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Publisher's Summary

It was June of 1869 when John Muir reluctantly accepted a job herding sheep from the central valley of California to the headwaters of the Merced and Tuolumne Rivers, high into the Sierra Nevadas and deep into the Yosemite region. He felt ill equipped for the work, and yet the opportunity thrilled his adventurous spirit. With a notebook tied to his belt, he set out for a summer he would never forget.
My First Summer in the Sierra is Muir’s classic account of that extraordinary journey. It was not published until 1911, by which time he had become well known for his work as a naturalist and conservationist. One hundred years later, we can still experience Muir’s transcendent joy, as he climbed the mountains, explored the lakes and streams, and studied the region’s flowers and trees. His words have since beckoned countless travelers to Yosemite National Park.
©1911 John Muir (P)2011 Silver Hollow Audio
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Customer Reviews

Most Helpful
4 out of 5 stars
By Kacy on 08-30-13

Almost every line is quotable

Would you listen to My First Summer in the Sierra again? Why?

I read this after returning from a backpacking trip in the Sierras, and it was great to hear what was different for a traveler in Muir's time compared to now (not to mention how different it must have been for a risk-taker like Muir compared to me). Muir's writing style is so old-timey and reverent, the story almost sounds like a religious text.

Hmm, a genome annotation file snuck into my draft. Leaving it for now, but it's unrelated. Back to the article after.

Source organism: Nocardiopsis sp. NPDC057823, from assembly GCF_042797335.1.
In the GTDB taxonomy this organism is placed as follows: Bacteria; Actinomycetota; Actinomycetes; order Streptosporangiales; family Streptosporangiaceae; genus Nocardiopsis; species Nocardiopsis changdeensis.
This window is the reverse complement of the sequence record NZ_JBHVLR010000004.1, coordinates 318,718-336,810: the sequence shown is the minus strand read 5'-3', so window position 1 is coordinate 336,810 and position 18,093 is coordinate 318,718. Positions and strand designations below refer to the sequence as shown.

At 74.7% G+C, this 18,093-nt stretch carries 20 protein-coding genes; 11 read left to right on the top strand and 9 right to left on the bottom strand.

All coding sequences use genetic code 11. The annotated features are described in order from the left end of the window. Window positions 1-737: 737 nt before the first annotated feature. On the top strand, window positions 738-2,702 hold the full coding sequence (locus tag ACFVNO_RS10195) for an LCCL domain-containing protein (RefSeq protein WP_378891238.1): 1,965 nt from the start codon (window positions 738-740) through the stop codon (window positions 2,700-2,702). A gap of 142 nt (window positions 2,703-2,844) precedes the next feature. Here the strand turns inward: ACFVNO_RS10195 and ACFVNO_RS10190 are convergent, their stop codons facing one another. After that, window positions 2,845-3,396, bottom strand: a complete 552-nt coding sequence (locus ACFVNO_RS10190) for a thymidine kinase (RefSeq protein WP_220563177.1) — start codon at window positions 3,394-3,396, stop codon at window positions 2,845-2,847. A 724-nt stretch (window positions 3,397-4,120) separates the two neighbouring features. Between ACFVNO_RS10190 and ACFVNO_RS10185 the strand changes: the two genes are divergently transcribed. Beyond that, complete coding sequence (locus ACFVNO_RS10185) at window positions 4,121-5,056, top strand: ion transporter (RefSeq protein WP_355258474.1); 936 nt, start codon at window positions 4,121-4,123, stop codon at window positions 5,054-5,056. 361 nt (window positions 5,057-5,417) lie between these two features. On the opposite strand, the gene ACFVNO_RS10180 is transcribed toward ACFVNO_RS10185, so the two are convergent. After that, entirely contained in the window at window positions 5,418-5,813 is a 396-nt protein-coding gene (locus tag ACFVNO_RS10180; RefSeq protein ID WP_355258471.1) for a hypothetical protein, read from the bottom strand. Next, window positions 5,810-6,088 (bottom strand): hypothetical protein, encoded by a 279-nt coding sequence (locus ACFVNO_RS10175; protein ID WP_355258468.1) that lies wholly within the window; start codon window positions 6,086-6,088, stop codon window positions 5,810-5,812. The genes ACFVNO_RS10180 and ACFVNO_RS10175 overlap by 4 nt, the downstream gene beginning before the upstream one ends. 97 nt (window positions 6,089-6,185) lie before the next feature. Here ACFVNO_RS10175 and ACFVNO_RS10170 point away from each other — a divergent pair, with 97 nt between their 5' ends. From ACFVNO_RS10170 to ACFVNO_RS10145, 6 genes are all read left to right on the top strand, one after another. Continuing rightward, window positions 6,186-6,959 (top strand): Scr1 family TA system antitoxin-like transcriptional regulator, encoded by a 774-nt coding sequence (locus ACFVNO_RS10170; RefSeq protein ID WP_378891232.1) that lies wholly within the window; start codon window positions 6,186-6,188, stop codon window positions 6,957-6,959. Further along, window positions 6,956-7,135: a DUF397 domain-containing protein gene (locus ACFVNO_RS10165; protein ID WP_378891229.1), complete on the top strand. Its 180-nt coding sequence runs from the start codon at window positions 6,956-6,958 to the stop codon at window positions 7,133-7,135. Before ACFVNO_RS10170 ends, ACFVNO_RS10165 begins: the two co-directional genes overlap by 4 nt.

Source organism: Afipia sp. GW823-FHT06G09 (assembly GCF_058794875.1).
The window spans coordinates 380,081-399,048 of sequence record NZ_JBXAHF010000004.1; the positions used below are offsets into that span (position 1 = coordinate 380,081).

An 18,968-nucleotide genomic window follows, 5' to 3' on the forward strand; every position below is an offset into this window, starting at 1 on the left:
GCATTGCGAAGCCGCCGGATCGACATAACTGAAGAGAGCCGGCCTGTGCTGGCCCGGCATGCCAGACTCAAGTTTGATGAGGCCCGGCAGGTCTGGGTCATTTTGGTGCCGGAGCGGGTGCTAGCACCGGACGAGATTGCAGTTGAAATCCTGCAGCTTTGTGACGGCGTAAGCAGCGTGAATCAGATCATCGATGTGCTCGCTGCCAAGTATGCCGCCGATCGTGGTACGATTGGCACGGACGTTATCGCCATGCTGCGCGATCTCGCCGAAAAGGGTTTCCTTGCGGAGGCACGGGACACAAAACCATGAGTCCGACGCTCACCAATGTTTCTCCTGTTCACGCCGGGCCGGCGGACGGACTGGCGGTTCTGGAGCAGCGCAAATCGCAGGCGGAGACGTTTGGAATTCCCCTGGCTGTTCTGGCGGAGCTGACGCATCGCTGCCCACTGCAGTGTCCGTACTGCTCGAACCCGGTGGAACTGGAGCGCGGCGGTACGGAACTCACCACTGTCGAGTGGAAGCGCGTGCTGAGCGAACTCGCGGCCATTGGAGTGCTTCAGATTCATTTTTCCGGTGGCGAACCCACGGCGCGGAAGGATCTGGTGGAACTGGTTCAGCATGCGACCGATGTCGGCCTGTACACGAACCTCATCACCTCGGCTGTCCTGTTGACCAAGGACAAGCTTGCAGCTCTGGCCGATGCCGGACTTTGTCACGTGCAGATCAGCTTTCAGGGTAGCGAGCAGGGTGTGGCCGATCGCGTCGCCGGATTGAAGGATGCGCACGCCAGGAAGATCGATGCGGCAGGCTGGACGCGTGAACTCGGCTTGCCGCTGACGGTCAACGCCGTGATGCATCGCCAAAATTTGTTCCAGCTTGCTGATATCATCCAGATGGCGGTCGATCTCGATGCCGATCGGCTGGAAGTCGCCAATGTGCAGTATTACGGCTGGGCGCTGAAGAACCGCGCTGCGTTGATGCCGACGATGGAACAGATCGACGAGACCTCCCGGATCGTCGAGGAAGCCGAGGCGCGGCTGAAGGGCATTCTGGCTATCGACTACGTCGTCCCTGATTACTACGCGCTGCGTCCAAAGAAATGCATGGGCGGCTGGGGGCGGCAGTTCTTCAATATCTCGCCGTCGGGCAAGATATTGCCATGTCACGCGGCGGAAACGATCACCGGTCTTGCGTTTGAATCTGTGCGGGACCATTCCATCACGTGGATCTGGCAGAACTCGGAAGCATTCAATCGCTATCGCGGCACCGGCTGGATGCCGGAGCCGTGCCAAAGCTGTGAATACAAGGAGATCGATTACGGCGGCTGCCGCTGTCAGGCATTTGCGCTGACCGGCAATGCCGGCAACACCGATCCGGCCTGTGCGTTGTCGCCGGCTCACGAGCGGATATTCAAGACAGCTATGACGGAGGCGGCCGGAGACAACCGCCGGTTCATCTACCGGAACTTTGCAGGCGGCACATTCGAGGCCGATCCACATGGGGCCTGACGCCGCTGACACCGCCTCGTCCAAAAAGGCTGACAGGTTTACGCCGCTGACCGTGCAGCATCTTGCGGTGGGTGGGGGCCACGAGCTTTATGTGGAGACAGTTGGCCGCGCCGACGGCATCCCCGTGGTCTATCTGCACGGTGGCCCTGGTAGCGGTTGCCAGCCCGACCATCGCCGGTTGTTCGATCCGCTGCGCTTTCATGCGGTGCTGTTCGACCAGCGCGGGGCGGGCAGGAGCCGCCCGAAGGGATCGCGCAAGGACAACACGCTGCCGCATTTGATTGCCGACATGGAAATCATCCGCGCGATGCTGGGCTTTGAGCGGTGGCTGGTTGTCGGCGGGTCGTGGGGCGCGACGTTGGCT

The author refers to plant and animal species, as well as geographic locations, very specifically.

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8 of 8 people found this review helpful

4 out of 5 stars
By Don on 10-21-15

Scattered Rare Gems

The narrator, Brett Barry, spoke clearly and paused at the right time to indicate section breaks. Amazingly, he pronounced the place names correctly, and as far as I know, the scientific names too. It was easy to imagine it was John Muir reading his journal out loud.

Some of the gems come from Muir's detailed observations, such as how differently two types of squirrels get the seeds out of pine cones.

Other gems come from his description of God's design and care shown in the Sierras. It's a perspective that you don't find much in literature or every day life - which is what makes it interesting. He offers different ways to see and experience nature.

His enthusiasm seems over the top at times, but I just took it as having someone read their journal out loud. You get their story - and you get their personality at the same time.

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5 of 5 people found this review helpful

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